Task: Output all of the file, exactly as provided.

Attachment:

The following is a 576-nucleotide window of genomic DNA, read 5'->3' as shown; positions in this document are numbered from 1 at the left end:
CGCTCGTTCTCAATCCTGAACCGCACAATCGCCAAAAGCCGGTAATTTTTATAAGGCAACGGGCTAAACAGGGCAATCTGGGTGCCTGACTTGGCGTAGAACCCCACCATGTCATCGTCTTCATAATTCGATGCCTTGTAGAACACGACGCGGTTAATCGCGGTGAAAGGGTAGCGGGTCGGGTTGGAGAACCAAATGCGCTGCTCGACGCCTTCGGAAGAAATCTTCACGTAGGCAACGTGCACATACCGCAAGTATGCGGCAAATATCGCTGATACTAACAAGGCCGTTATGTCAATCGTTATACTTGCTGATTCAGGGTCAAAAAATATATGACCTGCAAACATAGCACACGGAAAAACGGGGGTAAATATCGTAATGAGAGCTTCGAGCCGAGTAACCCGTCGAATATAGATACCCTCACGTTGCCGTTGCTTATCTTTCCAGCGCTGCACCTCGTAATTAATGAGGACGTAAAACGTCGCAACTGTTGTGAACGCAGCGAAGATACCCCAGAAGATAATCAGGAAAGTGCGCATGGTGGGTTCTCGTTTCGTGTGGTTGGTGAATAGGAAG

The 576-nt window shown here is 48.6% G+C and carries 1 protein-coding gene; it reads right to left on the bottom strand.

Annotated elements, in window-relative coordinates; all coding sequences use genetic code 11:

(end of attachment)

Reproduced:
The following is a 576-nucleotide window of genomic DNA, read 5'->3' as shown; positions in this document are numbered from 1 at the left end:
CGCTCGTTCTCAATCCTGAACCGCACAATCGCCAAAAGCCGGTAATTTTTATAAGGCAACGGGCTAAACAGGGCAATCTGGGTGCCTGACTTGGCGTAGAACCCCACCATGTCATCGTCTTCATAATTCGATGCCTTGTAGAACACGACGCGGTTAATCGCGGTGAAAGGGTAGCGGGTCGGGTTGGAGAACCAAATGCGCTGCTCGACGCCTTCGGAAGAAATCTTCACGTAGGCAACGTGCACATACCGCAAGTATGCGGCAAATATCGCTGATACTAACAAGGCCGTTATGTCAATCGTTATACTTGCTGATTCAGGGTCAAAAAATATATGACCTGCAAACATAGCACACGGAAAAACGGGGGTAAATATCGTAATGAGAGCTTCGAGCCGAGTAACCCGTCGAATATAGATACCCTCACGTTGCCGTTGCTTATCTTTCCAGCGCTGCACCTCGTAATTAATGAGGACGTAAAACGTCGCAACTGTTGTGAACGCAGCGAAGATACCCCAGAAGATAATCAGGAAAGTGCGCATGGTGGGTTCTCGTTTCGTGTGGTTGGTGAATAGGAAG

The 576-nt window shown here is 48.6% G+C and carries 1 protein-coding gene; it reads right to left on the bottom strand.

Annotated elements, in window-relative coordinates; all coding sequences use genetic code 11: